A few months ago a red banner started to appear in the narrow alleyways that criss-cross Beijing’s hutong districts – the traditional courtyard homes increasingly endangered by bulldozing and redevelopment in the capital.
“Resolutely oppose the building of illegal structures,” it read.
A few weeks later, municipal employees with sledgehammers and shovels descended on one such area. As WiC watched, they systematically removed all of the extensions residents had built to house small kitchens and bathrooms.
But around the same time, an illegal structure of a different magnitude in the north of the city was starting to make the headlines.
For six years the residents of the Park View residential compound in Haidian district had protested to every authority they could think of about the mountain lair that a billionaire acupuncturist was constructing on their roof. The weight of the ersatz pile of rock, glass and steel was generating cracks in the building’s structure, they complained, and causing water to pour down interior walls.
Then in early August netizens posted several pictures of the illegal eyrie online, and news of the crazy structure spread around the world.
The rockpile’s creator and owner Zhang Biqing – who resides on the top floor of the building – then tried to defend it from a number of angles, saying it was an expression of Chinese culture, claiming it provided good insulation, and classifyng it as a ‘grape trellis’. But the case became an embarrassment for the authorities, and on August 12 they issued a demolition notice that gave Zhang 15 days to remove it.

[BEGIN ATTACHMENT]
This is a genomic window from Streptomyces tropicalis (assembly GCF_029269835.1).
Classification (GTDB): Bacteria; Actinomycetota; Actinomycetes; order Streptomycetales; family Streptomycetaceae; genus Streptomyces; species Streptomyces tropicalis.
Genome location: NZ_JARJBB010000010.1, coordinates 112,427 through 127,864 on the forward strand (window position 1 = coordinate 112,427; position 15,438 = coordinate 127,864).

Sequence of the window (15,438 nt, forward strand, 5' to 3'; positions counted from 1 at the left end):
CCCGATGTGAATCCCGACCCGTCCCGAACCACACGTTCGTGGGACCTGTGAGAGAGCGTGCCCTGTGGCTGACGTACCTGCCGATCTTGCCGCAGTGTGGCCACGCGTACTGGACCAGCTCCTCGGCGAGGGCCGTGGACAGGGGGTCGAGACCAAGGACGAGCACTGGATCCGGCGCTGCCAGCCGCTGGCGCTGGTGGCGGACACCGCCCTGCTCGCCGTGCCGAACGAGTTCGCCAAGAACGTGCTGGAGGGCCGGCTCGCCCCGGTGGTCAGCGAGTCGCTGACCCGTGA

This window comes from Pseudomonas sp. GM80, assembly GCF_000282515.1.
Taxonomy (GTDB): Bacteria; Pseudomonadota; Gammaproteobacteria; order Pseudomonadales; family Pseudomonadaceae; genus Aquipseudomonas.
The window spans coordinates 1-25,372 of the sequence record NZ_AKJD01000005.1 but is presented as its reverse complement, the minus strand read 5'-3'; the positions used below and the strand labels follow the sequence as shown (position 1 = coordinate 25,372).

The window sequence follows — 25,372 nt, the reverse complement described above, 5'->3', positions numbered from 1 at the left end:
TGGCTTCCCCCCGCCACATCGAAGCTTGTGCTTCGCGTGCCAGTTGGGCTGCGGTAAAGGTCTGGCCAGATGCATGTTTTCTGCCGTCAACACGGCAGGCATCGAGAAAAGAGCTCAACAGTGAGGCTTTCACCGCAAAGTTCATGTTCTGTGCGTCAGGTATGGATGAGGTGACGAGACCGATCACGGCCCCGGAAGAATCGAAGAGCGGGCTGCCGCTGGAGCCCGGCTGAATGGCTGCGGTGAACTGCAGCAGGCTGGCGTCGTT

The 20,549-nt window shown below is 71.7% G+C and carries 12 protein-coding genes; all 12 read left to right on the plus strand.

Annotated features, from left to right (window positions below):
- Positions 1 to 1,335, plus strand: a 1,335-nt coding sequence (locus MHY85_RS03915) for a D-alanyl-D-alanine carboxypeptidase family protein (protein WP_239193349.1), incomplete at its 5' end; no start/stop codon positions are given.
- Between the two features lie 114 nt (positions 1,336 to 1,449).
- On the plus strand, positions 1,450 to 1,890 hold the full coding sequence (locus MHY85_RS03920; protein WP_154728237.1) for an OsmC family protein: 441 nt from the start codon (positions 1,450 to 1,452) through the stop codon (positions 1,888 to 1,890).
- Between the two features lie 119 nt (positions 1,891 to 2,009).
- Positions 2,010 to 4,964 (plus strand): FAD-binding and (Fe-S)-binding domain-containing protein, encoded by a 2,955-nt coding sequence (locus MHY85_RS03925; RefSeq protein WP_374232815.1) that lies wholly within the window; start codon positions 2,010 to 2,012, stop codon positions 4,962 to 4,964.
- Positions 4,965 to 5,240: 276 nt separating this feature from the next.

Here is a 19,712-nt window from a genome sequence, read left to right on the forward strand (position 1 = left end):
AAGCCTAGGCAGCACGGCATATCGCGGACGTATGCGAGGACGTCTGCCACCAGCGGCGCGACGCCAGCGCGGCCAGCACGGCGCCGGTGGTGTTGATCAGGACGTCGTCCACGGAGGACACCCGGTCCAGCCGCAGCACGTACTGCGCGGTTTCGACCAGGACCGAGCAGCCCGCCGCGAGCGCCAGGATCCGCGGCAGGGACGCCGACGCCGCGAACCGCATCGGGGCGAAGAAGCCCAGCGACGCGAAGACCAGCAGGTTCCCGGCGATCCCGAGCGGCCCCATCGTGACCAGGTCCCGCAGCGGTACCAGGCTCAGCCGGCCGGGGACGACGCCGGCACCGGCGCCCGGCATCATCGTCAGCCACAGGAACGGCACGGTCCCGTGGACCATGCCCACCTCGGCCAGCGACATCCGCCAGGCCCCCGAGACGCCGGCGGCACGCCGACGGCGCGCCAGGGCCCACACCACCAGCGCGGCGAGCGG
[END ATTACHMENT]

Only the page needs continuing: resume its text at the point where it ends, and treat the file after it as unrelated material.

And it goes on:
With less than five days to go, however, local media is reporting that Zhang has done little more than remove some of the bamboo he uses to host his grape vines.
Zhang may be hoping that by dragging his heels he can ride out the public attention and hold on to his folly. That might have happened in the past, but unfortunately for Zhang, Xi Jinping’s anti-corruption drive has empowered ordinary citizens to call foul when they see it – especially online. The fact that Zhang was a member of the local Chinese People’s Political Consultative Conference is now more likely to count against him, as will his earlier boast that “famous people come here to sing”, made in reference to his in-house karaoke studio.
In order to satisfy public interest in what netizens are dubbing “China’s most awesome illegal structure”, Sina Weibo has set up a live feed to monitor the building and at least once has sent up a drone to check on the progress of the demolition.
Previously, Zhang is said to have barred municipal officials from inspecting the property – the reason given for not issuing a demolition notice earlier.
“If the urban enforcement officers can spend every day watching street hawkers, then why couldn’t they see Zhang Biqing’s rooftop villa?” asked one netizen, before answering her own question.
“Could it be that law enforcement only looks down, but not up?”
© ChinTell Ltd. All rights reserved.
Exclusively sponsored by HSBC.
The Week in China website and the weekly magazine publications are owned and maintained by ChinTell Limited, Hong Kong. Neither HSBC nor any member of the HSBC group of companies ("HSBC") endorses the contents and/or is involved in selecting, creating or editing the contents of the Week in China website or the Week in China magazine. The views expressed in these publications are solely the views of ChinTell Limited and do not necessarily reflect the views or investment ideas of HSBC. No responsibility will therefore be assumed by HSBC for the contents of these publications or for the errors or omissions therein.